Past is Prologue

Clint Schemmer writes about history, heritage preservation and the American Civil War.  On Facebook: Past is Prologue  On Twitter: @prologuepast  ContactEmail Clint or call 540/374-5424.

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More on the Middlebrook tract

MORE: Read more news from Fredericksburg

A few stray notes from this week’s press conference at the Wilderness in Orange County that didn’t make it Thursday’s print-edition article:
– Russ Smith, superintendent of Fredericksburg and Spotsylvania National Military Park, noted that the property the Civil War Preservation Trust announced it intends to buy in the heart of the battlefield has long been identified as one of National Park Service’s top priorities for acquisition at the Wilderness.
Smith noted that he has often been asked about the Middlebrook tract at Saunders Field–and many other private parcels within the national park’s congressionally authorized boundary–why the park doesn’t just buy the particular property.
Well, first, there’s no big pot of money available to buy such land.
The second, more difficult answer goes way back, to the Depression era when the park was created. When Congress established the Fred-Spot park then, lawmakers and the National Park Service believed the Wilderness—like all the Fredericksburg-area major battlefields—would remain farmland in perpetuity.
So, with farm vistas provide most of the scenic, historic landscapes, the U.S. government needed only to acquire select trenches and earthworks and a relative few of the most historic sites. Which is exactly what it did at many battlefield sites across the country.
That may have worked for a decade or two.
But our region’s post-World War II population boom, eclipsing anything the park’s founders had imagined, exposed the flaw in that approach, Smith said. The Park Service, with help from the occasional senator or representative, had been playing catch-up ever since.
On Wednesday, Smith lauded the Civil War Preservation Trust for aiding the nation’s battlefield parks by purchasing high-priority parcels under threat of development.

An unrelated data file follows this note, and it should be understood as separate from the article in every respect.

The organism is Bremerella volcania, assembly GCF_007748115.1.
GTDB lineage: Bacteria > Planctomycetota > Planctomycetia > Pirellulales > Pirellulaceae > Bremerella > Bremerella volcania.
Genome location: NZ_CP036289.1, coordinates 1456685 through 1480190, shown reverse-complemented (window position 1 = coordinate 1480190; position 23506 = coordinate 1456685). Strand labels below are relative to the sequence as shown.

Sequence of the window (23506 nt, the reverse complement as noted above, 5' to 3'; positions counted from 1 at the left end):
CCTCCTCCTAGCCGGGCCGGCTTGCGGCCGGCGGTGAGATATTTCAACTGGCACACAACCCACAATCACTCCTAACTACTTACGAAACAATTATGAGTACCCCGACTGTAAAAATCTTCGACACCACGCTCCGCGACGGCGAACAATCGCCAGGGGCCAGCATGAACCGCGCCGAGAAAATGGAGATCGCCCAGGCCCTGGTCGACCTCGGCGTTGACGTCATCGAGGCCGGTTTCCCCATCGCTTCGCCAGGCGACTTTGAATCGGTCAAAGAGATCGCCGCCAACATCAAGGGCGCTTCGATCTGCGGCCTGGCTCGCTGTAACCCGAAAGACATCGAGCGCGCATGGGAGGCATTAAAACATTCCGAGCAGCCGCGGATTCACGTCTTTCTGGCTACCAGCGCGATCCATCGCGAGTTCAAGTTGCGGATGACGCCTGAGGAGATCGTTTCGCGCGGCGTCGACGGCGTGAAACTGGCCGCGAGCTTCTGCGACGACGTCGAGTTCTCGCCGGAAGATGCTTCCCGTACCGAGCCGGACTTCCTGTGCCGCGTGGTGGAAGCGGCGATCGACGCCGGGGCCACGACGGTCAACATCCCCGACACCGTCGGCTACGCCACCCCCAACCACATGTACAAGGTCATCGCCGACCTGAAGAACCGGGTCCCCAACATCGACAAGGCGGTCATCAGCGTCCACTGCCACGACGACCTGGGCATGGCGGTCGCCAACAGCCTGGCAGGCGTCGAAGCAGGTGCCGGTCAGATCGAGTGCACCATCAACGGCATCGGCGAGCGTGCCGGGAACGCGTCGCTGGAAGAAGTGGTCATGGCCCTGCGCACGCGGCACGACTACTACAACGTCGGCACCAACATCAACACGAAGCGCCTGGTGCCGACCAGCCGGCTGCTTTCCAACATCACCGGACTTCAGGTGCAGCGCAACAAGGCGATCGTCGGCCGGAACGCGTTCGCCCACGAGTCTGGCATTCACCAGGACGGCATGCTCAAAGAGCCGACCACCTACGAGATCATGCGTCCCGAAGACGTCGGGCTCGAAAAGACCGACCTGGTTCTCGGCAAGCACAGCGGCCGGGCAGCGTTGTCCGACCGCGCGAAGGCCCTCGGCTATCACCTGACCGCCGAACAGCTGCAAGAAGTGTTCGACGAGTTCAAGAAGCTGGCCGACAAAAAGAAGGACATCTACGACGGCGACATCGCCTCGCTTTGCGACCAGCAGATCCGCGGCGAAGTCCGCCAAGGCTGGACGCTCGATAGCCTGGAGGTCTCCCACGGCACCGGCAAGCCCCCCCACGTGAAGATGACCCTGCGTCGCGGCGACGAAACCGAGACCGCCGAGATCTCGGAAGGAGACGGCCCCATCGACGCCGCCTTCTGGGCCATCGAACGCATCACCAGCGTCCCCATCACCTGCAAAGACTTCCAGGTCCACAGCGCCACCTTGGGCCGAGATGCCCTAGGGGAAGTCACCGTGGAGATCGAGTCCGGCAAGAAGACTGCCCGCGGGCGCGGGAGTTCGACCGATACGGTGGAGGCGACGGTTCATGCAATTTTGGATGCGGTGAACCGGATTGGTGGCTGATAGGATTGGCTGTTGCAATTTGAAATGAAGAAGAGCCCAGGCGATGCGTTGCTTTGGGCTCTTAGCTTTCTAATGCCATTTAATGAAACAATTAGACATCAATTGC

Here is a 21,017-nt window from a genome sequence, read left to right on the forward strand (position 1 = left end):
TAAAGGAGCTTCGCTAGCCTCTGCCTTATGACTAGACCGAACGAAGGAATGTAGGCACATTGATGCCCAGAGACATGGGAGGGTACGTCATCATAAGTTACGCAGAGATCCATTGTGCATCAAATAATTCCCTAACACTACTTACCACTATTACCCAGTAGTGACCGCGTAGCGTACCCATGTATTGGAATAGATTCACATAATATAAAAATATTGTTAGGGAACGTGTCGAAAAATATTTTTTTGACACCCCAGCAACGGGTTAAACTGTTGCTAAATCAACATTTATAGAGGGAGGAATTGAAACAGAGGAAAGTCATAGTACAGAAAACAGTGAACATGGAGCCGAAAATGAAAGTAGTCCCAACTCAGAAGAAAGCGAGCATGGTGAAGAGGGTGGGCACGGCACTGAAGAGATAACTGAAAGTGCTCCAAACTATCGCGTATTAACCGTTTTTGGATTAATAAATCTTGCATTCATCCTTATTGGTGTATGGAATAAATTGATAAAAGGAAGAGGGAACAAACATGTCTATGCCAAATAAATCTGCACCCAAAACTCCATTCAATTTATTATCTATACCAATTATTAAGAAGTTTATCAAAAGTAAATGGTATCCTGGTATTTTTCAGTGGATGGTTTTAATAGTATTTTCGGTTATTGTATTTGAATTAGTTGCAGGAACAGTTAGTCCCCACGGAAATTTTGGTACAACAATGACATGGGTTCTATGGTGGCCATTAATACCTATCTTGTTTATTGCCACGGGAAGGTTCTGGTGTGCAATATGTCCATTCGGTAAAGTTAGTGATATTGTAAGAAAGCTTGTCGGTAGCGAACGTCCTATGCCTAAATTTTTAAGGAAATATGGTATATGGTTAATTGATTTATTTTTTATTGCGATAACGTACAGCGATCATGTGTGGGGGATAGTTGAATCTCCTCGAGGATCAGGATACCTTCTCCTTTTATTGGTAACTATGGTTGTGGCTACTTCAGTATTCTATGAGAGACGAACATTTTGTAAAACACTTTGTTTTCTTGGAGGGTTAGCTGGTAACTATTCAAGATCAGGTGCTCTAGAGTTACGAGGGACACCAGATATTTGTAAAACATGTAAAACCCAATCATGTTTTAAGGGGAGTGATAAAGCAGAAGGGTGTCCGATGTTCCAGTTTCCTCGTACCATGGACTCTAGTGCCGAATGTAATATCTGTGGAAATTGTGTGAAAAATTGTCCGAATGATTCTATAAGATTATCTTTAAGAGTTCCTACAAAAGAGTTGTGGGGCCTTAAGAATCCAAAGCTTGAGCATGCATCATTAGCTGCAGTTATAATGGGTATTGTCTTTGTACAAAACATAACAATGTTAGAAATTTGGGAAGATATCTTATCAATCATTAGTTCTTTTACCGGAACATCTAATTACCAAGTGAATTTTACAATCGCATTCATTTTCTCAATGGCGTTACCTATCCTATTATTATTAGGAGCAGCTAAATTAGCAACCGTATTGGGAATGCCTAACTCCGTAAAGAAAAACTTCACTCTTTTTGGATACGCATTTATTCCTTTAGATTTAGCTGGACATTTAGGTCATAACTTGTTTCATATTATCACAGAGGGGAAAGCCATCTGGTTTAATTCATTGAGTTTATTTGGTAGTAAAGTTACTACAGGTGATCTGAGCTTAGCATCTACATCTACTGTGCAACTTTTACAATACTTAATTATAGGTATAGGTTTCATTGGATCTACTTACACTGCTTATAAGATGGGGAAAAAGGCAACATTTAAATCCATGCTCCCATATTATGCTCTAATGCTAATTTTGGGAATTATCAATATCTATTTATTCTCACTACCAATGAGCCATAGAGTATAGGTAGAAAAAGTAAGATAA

“They are willing to undertake ambitious projects at significant cost,” Smith said of the nonprofit group. “This, coupled with their consistent advocacy on issues of preservation and interpretation, has proven them to be a friend indeed.”
Its campaign to acquire the Middlebrook campaign at the Wilderness is a perfect example, he said, of why Interior Secretary  Ken Salazar recognized CWPT last week as one of three recipients of his department’s 2010 Partners in Conservation Award–one of the nation’s highest honors for such work.
– Repeatedly, Smith and CWPT President Jim Lighthizer expressed gratitude to two local groups that preserve battlefield land hereabouts (including at the Wilderness Crossroads) and maintain and interpret visitors’ portal to the Wilderness–Ellwood Manor, Gen. Gouverneur K. Warren’s headquarters during the May 1864 battle.
The groups are the Central Virginia Battlefields Trust, a Fredericksburg-based outfit that has saved nearly 900 acres on four battlefields, and Friends of the Wilderness Battlefield, whose volunteers kept Ellwood open seven days a week all summer and are raising money to complete its restoration.
– Lighthizer warmly noted the presence of Orange County Board Chairman Lee Frame and Supervisor Zack Burkett in the audience. Later,Frame and Burkett each granted interviews to the TV news crews on hand, speaking positively of the trust’s effort to preserve the Middlebook property and of its historical significance.
Soon, I’ll finish combing through my notes to add a few more details of what was said and done during Wednesday’s event at Saunders Field.